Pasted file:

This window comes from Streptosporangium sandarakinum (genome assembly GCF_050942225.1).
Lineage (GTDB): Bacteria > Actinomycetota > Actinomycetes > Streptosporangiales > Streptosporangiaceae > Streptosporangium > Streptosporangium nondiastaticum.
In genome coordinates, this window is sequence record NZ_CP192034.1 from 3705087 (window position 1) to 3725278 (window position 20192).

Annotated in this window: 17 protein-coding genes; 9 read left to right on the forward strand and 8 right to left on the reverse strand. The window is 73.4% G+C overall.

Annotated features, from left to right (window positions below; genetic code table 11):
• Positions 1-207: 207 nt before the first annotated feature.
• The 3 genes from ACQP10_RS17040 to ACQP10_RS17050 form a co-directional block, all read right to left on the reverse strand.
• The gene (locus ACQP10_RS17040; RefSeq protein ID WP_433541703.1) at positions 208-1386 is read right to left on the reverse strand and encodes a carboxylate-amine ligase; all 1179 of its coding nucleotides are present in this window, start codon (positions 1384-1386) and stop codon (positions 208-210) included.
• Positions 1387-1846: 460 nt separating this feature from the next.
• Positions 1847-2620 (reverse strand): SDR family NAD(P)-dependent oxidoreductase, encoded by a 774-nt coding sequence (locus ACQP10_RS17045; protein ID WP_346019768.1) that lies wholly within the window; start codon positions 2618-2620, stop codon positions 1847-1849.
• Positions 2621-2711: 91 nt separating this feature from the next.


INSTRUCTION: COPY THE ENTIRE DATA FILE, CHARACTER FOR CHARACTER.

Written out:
This window comes from Streptosporangium sandarakinum (genome assembly GCF_050942225.1).
Lineage (GTDB): Bacteria > Actinomycetota > Actinomycetes > Streptosporangiales > Streptosporangiaceae > Streptosporangium > Streptosporangium nondiastaticum.
In genome coordinates, this window is sequence record NZ_CP192034.1 from 3705087 (window position 1) to 3725278 (window position 20192).

Annotated in this window: 17 protein-coding genes; 9 read left to right on the forward strand and 8 right to left on the reverse strand. The window is 73.4% G+C overall.

Annotated features, from left to right (window positions below; genetic code table 11):
• Positions 1-207: 207 nt before the first annotated feature.
• The 3 genes from ACQP10_RS17040 to ACQP10_RS17050 form a co-directional block, all read right to left on the reverse strand.
• The gene (locus ACQP10_RS17040; RefSeq protein ID WP_433541703.1) at positions 208-1386 is read right to left on the reverse strand and encodes a carboxylate-amine ligase; all 1179 of its coding nucleotides are present in this window, start codon (positions 1384-1386) and stop codon (positions 208-210) included.
• Positions 1387-1846: 460 nt separating this feature from the next.
• Positions 1847-2620 (reverse strand): SDR family NAD(P)-dependent oxidoreductase, encoded by a 774-nt coding sequence (locus ACQP10_RS17045; protein ID WP_346019768.1) that lies wholly within the window; start codon positions 2618-2620, stop codon positions 1847-1849.
• Positions 2621-2711: 91 nt separating this feature from the next.